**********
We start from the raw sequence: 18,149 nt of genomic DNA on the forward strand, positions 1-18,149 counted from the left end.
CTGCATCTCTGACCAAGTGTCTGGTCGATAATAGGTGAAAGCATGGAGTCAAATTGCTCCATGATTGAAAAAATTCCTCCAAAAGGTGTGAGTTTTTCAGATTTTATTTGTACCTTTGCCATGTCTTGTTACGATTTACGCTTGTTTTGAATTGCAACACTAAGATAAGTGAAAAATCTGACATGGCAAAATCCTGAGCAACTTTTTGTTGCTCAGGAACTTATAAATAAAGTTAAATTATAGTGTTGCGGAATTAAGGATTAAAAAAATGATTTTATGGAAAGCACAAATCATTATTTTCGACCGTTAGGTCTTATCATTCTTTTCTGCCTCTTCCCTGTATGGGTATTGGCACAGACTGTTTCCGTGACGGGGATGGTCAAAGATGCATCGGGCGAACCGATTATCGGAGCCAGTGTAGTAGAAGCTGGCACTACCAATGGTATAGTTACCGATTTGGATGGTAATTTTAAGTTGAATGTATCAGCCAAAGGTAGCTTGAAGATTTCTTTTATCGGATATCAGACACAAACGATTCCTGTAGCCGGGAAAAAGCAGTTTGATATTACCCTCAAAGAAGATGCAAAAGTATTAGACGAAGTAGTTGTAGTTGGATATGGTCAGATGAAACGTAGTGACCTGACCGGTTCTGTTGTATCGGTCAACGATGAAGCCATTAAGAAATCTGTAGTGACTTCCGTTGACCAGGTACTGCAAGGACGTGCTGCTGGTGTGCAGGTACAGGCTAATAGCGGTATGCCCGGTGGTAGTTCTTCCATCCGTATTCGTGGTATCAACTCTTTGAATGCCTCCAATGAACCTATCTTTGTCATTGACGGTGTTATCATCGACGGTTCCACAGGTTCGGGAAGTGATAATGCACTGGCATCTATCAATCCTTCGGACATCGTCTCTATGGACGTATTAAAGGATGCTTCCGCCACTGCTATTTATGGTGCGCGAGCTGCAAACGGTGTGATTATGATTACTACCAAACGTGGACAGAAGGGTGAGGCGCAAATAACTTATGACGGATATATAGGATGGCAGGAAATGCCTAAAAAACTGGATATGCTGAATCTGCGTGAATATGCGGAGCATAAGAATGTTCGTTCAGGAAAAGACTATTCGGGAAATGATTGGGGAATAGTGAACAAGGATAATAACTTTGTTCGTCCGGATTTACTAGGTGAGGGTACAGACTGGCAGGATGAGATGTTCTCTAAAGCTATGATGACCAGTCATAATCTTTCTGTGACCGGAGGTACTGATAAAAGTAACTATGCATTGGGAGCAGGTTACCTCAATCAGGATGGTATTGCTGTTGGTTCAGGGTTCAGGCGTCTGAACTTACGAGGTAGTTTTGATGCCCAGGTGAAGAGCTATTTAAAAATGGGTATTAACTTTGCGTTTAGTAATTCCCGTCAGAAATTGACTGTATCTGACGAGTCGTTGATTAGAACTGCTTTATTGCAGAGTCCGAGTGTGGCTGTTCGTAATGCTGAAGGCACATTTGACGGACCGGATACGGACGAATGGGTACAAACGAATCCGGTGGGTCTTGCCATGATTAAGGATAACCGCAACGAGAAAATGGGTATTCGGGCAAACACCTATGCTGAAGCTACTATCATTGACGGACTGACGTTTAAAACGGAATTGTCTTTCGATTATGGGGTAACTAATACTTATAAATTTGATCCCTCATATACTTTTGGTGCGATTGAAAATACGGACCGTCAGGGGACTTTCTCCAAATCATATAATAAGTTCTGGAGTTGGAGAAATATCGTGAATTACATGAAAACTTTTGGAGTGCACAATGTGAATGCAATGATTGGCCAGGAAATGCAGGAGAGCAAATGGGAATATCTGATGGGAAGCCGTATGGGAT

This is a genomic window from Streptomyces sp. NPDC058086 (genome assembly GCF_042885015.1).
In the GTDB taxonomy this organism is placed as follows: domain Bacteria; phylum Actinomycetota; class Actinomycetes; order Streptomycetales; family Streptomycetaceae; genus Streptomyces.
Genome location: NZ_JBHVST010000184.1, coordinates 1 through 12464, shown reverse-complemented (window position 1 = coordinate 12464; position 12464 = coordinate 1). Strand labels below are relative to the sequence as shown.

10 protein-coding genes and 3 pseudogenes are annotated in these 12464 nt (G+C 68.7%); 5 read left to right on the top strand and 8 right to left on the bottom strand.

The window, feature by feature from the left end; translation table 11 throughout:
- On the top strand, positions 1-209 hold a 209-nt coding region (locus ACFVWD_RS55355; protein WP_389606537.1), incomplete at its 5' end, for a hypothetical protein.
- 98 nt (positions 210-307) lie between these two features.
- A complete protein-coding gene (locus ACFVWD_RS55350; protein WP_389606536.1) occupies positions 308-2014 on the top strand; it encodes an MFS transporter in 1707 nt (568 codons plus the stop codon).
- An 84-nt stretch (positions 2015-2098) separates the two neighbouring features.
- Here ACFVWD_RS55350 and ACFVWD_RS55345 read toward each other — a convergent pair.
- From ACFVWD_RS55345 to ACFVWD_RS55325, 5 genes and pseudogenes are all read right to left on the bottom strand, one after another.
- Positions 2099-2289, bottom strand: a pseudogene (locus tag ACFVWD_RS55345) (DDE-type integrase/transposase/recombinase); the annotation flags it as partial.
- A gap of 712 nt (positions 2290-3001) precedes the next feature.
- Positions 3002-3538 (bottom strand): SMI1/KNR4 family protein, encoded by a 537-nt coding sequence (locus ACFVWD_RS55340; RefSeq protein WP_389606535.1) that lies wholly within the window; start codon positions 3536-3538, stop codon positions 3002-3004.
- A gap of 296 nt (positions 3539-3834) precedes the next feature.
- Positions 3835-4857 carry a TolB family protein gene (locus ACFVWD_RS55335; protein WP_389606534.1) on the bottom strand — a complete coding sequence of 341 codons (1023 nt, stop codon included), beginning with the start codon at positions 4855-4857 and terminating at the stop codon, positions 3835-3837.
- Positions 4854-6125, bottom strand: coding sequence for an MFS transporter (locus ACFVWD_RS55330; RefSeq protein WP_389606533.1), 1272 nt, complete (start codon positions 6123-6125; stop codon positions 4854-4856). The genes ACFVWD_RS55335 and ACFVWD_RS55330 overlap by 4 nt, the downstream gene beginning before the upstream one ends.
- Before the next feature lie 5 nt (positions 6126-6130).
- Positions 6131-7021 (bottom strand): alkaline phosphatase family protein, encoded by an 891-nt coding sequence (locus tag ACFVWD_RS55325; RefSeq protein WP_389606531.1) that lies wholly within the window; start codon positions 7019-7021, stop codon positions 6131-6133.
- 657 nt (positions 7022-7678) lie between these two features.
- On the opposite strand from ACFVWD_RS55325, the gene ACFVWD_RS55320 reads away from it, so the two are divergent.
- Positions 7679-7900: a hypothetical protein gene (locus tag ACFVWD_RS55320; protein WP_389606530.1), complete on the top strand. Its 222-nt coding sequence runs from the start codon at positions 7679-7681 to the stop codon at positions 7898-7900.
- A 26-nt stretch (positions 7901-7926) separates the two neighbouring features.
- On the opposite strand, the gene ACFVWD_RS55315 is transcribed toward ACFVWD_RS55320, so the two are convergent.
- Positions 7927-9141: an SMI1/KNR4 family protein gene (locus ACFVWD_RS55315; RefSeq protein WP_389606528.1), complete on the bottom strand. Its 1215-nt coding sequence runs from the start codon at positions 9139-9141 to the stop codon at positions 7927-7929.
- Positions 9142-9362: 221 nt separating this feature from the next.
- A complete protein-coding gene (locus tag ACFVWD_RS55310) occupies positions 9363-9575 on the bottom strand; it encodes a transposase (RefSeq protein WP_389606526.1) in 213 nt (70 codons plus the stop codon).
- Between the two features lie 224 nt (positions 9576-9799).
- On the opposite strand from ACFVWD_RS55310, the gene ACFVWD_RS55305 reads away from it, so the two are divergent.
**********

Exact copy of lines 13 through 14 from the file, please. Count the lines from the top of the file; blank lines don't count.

- From ACFVWD_RS55345 to ACFVWD_RS55325, 5 genes and pseudogenes are all read right to left on the bottom strand, one after another.
- Positions 2099-2289, bottom strand: a pseudogene (locus tag ACFVWD_RS55345) (DDE-type integrase/transposase/recombinase); the annotation flags it as partial.